reply to post by GradyPhilpott
I agree. We have to conclude that Biology, if that's the acting force, finds many solutions to the same problem here on Earth.
One way to put it might be that certain traits -seem- to be favored, and the dominant forces applied to carbon-based life
3. conditions (gravity, pressure, temperature; land/sea/air)
5. other minor forces
From what we know, bilaterally symmetrical, medium sized, tool users would seem to be a requirement, though hive-based life could also be viable,
which means all bets are off, eh?
The needs that must be addressed are probably similar
1. locomotion, propulsion;
3. food gathering;
4. assimilation and excretion;
5. social interaction, both -intra and -extra species;
6. individuation (however, one could even imagine a Gaia-based life form that was one entity, planetwide, or a hive mind).
Older definitions of 'life' include terms such as 'homeostasis, organization, growth, adaptation, response to stimuli, and reproduction. But this
excludes asexual organisms, viruses and prions, for example (taken from Wiki, see below)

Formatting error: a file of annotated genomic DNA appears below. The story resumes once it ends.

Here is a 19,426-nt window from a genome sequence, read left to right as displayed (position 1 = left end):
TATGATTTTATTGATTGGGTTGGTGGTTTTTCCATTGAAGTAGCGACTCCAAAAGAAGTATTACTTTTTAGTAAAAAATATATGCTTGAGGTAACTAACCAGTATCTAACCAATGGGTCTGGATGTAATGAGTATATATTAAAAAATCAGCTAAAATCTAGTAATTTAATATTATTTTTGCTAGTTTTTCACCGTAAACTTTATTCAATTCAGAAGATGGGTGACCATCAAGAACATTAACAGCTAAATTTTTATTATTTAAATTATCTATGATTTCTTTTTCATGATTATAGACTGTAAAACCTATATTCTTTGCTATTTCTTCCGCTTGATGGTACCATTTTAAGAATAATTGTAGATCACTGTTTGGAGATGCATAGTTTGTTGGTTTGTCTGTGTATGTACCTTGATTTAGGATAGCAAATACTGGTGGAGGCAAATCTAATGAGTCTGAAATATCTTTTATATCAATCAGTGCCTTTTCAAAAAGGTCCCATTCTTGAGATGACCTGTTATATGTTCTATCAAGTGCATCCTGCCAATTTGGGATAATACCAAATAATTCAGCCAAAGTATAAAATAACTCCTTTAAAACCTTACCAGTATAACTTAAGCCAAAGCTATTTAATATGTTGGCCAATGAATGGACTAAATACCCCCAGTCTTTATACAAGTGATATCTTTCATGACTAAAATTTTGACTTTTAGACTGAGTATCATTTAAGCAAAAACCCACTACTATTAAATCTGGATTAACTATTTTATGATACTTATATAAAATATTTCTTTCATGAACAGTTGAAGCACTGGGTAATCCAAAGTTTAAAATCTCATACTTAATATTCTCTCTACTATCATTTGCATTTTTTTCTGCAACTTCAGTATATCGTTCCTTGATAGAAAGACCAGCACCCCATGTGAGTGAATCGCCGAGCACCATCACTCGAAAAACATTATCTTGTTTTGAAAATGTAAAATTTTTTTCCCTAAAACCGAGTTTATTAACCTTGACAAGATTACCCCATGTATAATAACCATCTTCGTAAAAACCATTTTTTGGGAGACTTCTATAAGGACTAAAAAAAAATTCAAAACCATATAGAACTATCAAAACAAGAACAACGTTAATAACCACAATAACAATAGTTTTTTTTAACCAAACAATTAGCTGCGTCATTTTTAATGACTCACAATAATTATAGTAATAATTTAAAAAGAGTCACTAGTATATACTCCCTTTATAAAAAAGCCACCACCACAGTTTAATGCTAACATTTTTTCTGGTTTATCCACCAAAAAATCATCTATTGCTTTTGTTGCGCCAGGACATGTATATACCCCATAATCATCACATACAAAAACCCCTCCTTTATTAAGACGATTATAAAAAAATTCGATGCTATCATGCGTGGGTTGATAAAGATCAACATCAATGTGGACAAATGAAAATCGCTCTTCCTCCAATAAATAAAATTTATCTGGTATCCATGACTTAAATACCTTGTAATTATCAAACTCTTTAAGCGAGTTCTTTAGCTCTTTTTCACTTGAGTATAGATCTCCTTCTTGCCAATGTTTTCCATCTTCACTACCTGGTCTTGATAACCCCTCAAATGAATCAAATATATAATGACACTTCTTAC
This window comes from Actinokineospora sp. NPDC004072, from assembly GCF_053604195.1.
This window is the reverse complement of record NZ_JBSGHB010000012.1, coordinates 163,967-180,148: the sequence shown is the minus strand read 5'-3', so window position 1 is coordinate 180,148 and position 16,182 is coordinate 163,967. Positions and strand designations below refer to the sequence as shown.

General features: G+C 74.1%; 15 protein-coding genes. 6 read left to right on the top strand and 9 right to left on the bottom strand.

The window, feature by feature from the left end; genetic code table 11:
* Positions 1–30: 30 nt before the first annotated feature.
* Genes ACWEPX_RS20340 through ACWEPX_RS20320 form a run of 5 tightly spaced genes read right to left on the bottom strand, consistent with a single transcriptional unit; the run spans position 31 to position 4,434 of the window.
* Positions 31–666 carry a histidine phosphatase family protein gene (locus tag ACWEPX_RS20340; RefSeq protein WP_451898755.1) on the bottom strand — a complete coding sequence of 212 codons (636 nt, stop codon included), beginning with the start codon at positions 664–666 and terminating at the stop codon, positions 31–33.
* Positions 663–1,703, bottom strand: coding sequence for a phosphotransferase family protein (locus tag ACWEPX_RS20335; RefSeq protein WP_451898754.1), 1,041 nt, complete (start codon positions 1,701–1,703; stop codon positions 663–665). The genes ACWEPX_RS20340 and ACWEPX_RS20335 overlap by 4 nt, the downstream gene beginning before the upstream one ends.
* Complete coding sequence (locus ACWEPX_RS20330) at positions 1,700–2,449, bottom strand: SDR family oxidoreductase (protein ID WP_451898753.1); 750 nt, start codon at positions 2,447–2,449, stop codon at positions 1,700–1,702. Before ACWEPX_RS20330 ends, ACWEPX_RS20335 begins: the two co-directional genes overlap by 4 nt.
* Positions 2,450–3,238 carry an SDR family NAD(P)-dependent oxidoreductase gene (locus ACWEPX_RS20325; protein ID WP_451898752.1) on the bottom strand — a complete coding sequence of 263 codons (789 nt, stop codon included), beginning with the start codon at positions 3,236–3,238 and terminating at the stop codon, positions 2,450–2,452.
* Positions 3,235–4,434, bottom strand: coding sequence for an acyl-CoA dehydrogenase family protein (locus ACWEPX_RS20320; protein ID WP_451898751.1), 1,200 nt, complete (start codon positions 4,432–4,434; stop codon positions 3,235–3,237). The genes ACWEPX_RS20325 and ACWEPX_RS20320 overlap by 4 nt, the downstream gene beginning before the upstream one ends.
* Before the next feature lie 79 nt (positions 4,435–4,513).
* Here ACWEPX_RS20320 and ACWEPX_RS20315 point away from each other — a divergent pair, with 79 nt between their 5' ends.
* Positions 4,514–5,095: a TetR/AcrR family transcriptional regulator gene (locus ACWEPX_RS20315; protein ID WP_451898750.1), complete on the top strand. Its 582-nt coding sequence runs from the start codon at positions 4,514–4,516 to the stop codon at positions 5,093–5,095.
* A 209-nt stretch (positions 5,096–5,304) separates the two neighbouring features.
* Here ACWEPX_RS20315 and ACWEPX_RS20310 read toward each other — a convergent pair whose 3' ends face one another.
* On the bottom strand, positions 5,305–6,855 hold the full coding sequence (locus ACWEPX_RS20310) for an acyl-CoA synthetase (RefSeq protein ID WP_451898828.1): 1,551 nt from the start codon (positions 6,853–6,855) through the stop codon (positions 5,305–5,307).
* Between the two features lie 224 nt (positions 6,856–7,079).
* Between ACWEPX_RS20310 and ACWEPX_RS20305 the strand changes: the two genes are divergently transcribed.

sums up what 'Life' entails quite nicely:
Proposed definitions of life include:
1. Living things are systems that tend to respond to changes in their environment, and inside themselves, in such a way as to promote their own
2. Life is a characteristic of self-organizing, self-recycling systems consisting of populations of replicators that are capable of mutation,
around most of which homeostatic, metabolizing organisms evolve.
However it might be easy to miss a live organism if their life is on a timescale unfamiliar to us, such as a slow moving, geological time based
All this should lead us to conclude that though a few forms might seem to be favored, there are a -very- wide array of possible solutions.